In the mid '60s a very young Sacramento police officer, Michael Shaw, was thrown into a battlefield of shooting, sniping and rioting that marked the continuation of the black civil-rights movement in this country. He was involved in an era of violence that came partially as a result of unrest in the ghettos of large cities and race discrimination. It was a time of change that cost careers and lives. Gunshots rang out nightly for weeks on end as he and other officers fought to maintain peace.
Shaw's career began as a police patrolman on September 13, 1965. He loved his work and every call and promotion was an adventure worth telling, even when a bloody, deadly police shooting almost claimed his life the first year on The Job. That easily could have ended his career, but instead, it ended abruptly 29 years later on November 10, 1993, only not from a bullet. The end marked yet another victim of race discrimination.
First promoted to sergeant in 1970, he spent years as a uniformed sergeant and homicide supervisor. As a lieutenant and captain, he spent time supervising the Special Weapons and Tactics Teams (Swat) and the narcotics division. In 1990 he was promoted to commander, and began management of one half of the cities uniformed police resources.
But times change. Racism still existed in the '90s, as it did in the '60s, and historically. However, there emerged new targets. Personal agenda's and liberal political power soar to new heights as affirmative action battles rage back and forth in the media as well as in government and educational institutions nationwide.
In June of 1992 Sacramento's political arena changed over night. It became the stage for institutional racism. The heart of ethics, fairness, and the law was torn apart by a new city administration. An election brought on an agenda of political power and arrogance never experienced by the commander. Police chiefs and city officials retired to avoid the onslaught of forced changes they knew would come. Those changes brought on unrealistic policy and discriminatory practices that became known as the City of Sacramento's Affirmative-Action Plan. Within months Sacramento's first Hispanic mayor labeled the police department as "lily white" and a new chief of police, Arturo Venegas, gave the nod to a new phrase: "middle-aged white boys-bureaucratic barriers to change." The commander and other senior Caucasian police managers were singled out for removal. The hateful words, "one down and three to go," could be heard joyfully ringing out of the chief's office as the first veteran Caucasian manager is pushed out the front door of the Hall of Justice, leaving others to wonder who would be next.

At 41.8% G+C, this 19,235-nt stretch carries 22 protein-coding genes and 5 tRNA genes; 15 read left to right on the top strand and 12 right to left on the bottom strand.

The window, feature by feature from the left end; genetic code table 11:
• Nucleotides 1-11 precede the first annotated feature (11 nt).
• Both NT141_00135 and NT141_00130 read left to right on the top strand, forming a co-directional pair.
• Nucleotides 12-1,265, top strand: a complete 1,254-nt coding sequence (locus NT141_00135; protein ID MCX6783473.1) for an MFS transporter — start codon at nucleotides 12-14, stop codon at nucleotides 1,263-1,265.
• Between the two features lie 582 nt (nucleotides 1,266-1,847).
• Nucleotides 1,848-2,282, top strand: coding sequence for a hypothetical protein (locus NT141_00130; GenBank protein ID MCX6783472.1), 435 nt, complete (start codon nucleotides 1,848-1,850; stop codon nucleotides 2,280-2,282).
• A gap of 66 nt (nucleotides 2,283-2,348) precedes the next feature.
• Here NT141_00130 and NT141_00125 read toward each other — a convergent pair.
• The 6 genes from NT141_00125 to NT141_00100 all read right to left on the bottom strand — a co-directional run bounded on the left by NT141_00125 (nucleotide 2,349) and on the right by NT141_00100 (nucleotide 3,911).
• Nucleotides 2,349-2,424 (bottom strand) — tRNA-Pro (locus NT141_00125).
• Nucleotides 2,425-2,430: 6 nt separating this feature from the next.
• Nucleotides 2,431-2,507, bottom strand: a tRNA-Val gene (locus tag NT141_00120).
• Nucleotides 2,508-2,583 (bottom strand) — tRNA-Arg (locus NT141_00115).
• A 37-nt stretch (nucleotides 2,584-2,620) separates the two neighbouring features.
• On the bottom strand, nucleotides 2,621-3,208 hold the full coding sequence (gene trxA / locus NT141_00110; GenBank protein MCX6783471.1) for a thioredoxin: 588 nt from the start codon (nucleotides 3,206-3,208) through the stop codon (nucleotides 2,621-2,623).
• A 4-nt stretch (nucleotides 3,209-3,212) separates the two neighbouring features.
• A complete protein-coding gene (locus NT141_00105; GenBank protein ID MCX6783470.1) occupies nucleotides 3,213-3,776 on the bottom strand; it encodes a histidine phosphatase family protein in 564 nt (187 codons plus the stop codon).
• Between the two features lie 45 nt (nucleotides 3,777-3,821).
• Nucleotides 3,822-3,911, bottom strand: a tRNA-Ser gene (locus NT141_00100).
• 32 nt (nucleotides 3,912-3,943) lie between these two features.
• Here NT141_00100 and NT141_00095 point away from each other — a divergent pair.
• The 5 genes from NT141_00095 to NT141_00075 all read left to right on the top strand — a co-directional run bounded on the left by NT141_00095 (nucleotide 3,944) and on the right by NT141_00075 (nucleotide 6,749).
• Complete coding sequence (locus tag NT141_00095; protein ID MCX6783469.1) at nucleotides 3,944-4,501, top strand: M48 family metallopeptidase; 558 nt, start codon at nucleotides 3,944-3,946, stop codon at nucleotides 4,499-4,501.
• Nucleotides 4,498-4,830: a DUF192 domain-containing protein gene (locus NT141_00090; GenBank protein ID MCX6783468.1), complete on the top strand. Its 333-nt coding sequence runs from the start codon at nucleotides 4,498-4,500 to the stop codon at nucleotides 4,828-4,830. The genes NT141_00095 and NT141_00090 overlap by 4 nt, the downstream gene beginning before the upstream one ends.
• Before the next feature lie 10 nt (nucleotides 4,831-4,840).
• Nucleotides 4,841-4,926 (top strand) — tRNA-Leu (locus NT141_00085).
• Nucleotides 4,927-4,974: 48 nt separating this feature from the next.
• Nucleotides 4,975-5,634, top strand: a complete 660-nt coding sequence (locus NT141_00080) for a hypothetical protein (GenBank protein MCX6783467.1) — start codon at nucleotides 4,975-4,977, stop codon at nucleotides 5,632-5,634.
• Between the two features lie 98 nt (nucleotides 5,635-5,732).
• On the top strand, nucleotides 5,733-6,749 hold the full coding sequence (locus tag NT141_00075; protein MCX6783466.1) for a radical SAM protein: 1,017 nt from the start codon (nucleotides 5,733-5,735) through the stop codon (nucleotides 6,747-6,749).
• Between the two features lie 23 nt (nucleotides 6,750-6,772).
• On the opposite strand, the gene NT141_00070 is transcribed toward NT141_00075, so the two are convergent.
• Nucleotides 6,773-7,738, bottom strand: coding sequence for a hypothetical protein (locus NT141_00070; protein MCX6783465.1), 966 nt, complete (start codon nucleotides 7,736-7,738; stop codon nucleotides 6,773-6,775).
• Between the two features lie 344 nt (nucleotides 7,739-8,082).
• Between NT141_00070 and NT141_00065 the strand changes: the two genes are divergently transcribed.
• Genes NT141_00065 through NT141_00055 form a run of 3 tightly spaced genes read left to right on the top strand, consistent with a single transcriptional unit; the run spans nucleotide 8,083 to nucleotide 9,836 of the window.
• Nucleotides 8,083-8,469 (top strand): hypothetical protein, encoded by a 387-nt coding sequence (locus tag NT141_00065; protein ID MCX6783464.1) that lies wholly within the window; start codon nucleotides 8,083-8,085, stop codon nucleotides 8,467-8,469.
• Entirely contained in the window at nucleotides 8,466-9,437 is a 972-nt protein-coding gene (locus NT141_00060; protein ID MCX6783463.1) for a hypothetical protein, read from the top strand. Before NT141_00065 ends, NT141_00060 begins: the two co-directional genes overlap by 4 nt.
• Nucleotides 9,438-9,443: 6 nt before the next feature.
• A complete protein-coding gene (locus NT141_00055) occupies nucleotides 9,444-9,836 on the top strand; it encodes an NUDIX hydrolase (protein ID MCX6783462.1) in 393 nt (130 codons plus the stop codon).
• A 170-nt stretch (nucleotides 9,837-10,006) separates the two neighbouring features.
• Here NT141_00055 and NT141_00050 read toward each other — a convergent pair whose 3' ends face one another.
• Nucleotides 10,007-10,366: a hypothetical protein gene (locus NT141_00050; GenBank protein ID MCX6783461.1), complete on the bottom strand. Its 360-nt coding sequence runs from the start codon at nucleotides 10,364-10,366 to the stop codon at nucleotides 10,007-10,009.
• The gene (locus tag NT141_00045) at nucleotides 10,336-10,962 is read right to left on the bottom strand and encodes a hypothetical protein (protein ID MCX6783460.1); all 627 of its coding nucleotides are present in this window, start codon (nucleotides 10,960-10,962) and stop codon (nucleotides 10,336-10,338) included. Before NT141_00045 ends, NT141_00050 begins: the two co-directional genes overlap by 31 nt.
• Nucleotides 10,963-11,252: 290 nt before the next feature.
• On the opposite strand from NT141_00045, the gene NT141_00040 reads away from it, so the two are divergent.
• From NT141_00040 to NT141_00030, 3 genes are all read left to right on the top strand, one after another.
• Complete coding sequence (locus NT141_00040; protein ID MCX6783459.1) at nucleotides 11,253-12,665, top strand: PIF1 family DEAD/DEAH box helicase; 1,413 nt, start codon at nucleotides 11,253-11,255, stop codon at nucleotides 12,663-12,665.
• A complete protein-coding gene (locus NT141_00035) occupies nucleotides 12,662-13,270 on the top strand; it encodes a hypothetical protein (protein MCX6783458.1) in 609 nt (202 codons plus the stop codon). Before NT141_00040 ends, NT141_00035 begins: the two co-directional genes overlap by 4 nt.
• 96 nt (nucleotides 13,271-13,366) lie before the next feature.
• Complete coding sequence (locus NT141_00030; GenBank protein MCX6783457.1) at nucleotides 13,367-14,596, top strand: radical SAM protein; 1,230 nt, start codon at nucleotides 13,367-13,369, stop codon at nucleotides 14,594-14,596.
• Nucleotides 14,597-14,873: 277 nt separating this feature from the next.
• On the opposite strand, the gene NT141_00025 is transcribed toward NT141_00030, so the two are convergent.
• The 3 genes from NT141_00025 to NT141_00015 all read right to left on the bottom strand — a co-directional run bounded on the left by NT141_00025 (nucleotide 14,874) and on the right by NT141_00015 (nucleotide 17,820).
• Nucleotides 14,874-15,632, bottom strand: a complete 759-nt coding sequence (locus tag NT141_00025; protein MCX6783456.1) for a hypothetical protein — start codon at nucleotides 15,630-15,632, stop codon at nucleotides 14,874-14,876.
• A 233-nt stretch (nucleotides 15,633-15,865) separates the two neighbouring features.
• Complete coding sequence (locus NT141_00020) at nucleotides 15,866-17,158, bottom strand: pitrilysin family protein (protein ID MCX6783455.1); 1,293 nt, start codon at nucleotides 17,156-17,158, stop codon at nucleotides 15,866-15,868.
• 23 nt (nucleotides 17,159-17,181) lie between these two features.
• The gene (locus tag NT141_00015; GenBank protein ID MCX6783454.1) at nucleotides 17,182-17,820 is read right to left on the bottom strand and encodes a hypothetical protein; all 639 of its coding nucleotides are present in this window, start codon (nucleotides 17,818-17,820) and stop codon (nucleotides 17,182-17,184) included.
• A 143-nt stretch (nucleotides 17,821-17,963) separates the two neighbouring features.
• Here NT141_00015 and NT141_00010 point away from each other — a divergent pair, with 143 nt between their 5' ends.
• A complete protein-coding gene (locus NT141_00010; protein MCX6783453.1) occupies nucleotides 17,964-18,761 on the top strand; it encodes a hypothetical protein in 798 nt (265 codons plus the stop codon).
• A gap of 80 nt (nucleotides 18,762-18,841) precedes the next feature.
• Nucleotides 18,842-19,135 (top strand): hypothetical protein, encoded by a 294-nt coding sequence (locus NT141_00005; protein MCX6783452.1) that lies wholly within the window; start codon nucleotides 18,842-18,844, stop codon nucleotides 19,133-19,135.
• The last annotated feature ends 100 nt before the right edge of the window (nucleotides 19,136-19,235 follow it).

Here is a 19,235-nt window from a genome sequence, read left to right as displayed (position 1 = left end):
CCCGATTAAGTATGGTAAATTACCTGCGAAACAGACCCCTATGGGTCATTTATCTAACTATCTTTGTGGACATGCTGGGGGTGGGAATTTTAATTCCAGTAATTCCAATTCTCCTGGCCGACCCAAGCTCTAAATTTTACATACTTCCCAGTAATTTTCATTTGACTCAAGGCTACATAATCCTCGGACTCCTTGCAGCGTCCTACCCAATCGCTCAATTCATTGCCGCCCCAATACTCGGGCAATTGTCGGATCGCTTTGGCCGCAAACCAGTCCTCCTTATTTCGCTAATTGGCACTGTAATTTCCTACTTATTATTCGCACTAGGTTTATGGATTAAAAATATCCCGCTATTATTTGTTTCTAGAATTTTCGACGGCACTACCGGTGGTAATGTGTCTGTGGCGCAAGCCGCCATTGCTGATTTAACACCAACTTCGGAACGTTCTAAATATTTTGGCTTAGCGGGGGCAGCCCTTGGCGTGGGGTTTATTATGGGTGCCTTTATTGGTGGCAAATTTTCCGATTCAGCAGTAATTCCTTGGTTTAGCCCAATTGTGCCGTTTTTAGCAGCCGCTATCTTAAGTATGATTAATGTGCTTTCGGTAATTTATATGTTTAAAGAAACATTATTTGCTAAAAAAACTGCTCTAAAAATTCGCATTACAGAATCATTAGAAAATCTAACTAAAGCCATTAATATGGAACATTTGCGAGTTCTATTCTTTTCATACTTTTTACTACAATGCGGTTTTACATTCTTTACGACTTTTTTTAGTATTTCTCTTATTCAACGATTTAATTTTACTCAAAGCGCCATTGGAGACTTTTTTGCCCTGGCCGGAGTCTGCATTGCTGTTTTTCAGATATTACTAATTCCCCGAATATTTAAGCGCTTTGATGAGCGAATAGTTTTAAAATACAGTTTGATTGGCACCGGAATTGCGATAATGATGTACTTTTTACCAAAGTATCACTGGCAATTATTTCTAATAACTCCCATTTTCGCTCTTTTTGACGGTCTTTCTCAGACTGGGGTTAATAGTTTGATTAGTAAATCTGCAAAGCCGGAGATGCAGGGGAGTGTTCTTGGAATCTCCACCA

Harassment and sickness devour Shaw's career and he becomes the second with three and four to follow. Supported only by his Christian faith, family and friends he decides that discrimination wouldn't stop him from fighting back. His civil rights became an issue more important than retirement or declining health. Michael and Linda made the decision to take on government power and money, seemingly impossible odds, but it was the right thing to do.
With family still working in the department Shaw turns to the courts to battle against the discrimination that had not only claimed his health and destroyed the upper management ranks of the department; it had daily became a cancer eating its way through every level of the institution.
"First there were four and then no more," became the battle cry of the plaintiff's attorney, Leo Donahue, a retired United States Air Force jet fighter pilot. The commander and co-plaintiff battled their way through motion after motion in federal court, which concluded with The Trial. The past employer, now a defendant in the United States Federal Court, 5th District, had become the vicious enemy. The city had turned rabid, and did everything possible, not just to win, but to completely destroy the veteran police managers.
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About the Author
Book Review #1
Book: Middle Aged White Boy
Author: Michael Shaw
Middle Aged White Boy is a captivating account of real life in Sacramento, including the tough streets of the 1960s and '70s, and the underbelly of dirty politics, which compromised the ethical foundation necessary to the success of a community.
Mike Shaw does a masterful job of describing the reality of a city and behavior, which takes the reader out of their comfort zone with compelling and objective detail. Middle Aged White Boy is a must read page-turner.
John Mc Ginness
Sacramento County Sheriff (Retired 2010)
Sacramento Talk Show Host (KFBK 1530 AM & 92.5 FM News Talk)
Law Enforcement lobbyist
Book: Middle Age White Boy
Author: Michael Shaw
Middle Age White Boy presents a modern "David and Goliath" true story about Mike Shaw, a police captain, who confronted, the political machine of Sacramento, its police chief, city council, and mayor in an age and race discrimination lawsuit. Throughout the book, Mike describes not only his dedication in the Sacramento Police Department, but he also gives an account of the court proceedings in which a federal court jury decided the outcome. These questions continually arose throughout the account. How can people skirt the truth? How can people knowingly do wrong and then try to cover it up with deceitful lies?
In his book, Mike's faith in Jesus Christ and his commitment to both his family and to his career leave the reader with an awe of Mike's inner strength and courage that he receives from his dependence on God. I highly recommend this book and like me, you will be riveted to the unfolding of Mike's career serving Sacramento as an honest and caring police officer and later a captain.
Carol Womble-retired educator/church librarian